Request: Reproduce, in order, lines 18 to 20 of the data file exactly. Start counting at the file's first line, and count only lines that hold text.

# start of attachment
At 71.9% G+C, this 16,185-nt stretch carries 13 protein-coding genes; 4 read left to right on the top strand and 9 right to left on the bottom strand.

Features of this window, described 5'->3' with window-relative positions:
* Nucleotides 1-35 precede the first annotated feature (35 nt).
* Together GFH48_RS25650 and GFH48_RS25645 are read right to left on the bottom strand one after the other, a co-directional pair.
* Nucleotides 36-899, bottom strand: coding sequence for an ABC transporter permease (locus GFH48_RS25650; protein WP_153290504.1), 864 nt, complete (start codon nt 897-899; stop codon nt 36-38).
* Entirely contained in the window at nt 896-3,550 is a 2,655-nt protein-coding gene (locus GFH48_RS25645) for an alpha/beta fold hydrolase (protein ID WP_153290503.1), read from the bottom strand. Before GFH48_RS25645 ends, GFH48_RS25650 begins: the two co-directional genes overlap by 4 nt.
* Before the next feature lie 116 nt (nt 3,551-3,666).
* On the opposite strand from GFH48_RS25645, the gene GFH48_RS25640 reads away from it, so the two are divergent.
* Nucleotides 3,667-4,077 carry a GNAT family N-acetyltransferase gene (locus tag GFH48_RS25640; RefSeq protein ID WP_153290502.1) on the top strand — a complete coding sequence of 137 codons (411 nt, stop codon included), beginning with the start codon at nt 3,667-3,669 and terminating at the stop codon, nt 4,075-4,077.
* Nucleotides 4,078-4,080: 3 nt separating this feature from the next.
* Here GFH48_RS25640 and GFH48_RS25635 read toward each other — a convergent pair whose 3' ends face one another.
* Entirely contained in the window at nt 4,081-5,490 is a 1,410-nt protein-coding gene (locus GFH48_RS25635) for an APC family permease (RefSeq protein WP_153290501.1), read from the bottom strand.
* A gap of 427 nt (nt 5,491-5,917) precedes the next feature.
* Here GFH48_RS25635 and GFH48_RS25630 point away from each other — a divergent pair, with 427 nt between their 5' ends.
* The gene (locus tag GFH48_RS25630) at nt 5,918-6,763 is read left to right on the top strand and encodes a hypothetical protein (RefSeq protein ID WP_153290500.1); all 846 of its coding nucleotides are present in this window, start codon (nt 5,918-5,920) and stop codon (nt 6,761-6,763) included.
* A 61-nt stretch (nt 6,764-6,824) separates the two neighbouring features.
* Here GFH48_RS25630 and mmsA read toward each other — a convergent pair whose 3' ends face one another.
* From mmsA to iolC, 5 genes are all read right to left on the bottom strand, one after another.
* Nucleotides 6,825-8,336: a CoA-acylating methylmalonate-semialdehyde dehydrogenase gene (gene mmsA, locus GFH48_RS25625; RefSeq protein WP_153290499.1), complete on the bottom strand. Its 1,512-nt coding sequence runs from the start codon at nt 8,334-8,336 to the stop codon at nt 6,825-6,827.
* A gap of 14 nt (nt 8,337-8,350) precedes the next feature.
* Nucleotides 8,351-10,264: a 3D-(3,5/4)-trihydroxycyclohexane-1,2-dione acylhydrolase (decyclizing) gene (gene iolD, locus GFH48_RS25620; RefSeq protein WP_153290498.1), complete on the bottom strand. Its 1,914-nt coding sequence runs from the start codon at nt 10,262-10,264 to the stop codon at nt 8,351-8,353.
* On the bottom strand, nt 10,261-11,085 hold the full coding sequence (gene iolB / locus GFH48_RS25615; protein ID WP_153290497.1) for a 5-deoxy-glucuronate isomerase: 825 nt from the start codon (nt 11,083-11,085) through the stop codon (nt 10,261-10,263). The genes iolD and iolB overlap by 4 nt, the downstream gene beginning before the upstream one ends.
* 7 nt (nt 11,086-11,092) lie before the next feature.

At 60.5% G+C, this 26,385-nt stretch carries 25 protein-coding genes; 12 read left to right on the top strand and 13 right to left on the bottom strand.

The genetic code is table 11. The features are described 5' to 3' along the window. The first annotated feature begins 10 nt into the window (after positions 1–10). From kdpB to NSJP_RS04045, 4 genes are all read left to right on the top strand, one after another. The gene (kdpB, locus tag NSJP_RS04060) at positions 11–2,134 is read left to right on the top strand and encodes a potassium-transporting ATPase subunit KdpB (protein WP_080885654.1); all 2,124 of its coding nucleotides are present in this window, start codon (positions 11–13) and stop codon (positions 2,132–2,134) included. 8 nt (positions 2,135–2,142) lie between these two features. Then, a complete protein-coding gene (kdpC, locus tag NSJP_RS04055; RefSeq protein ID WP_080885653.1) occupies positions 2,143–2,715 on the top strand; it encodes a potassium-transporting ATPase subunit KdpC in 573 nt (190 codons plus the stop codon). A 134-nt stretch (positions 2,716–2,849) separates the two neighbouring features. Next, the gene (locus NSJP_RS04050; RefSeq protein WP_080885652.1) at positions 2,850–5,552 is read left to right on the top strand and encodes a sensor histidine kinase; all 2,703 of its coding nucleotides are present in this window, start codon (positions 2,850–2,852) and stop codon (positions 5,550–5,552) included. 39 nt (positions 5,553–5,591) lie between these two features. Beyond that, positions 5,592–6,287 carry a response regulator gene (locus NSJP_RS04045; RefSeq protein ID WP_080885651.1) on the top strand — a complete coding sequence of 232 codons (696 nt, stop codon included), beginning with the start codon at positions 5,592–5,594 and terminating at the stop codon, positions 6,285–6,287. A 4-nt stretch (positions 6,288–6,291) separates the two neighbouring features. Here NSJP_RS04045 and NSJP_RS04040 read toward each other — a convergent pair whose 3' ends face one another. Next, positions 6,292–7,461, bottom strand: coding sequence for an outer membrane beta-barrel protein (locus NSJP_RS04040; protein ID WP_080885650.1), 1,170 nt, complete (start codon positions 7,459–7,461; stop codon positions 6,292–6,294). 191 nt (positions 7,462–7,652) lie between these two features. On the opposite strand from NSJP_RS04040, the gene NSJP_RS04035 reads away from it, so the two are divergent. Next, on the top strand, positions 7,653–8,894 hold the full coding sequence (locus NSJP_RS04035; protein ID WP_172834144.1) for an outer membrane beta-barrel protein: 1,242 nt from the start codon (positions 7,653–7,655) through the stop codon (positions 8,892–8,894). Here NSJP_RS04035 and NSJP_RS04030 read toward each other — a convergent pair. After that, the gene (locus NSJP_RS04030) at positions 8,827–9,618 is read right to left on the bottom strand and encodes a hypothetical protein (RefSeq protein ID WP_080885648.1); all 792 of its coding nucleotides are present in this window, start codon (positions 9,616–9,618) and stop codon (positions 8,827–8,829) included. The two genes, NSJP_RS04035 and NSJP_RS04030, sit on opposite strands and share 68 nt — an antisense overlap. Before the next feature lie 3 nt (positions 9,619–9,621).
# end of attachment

* From mmsA to iolC, 5 genes are all read right to left on the bottom strand, one after another.
* Nucleotides 6,825-8,336: a CoA-acylating methylmalonate-semialdehyde dehydrogenase gene (gene mmsA, locus GFH48_RS25625; RefSeq protein WP_153290499.1), complete on the bottom strand. Its 1,512-nt coding sequence runs from the start codon at nt 8,334-8,336 to the stop codon at nt 6,825-6,827.
* A gap of 14 nt (nt 8,337-8,350) precedes the next feature.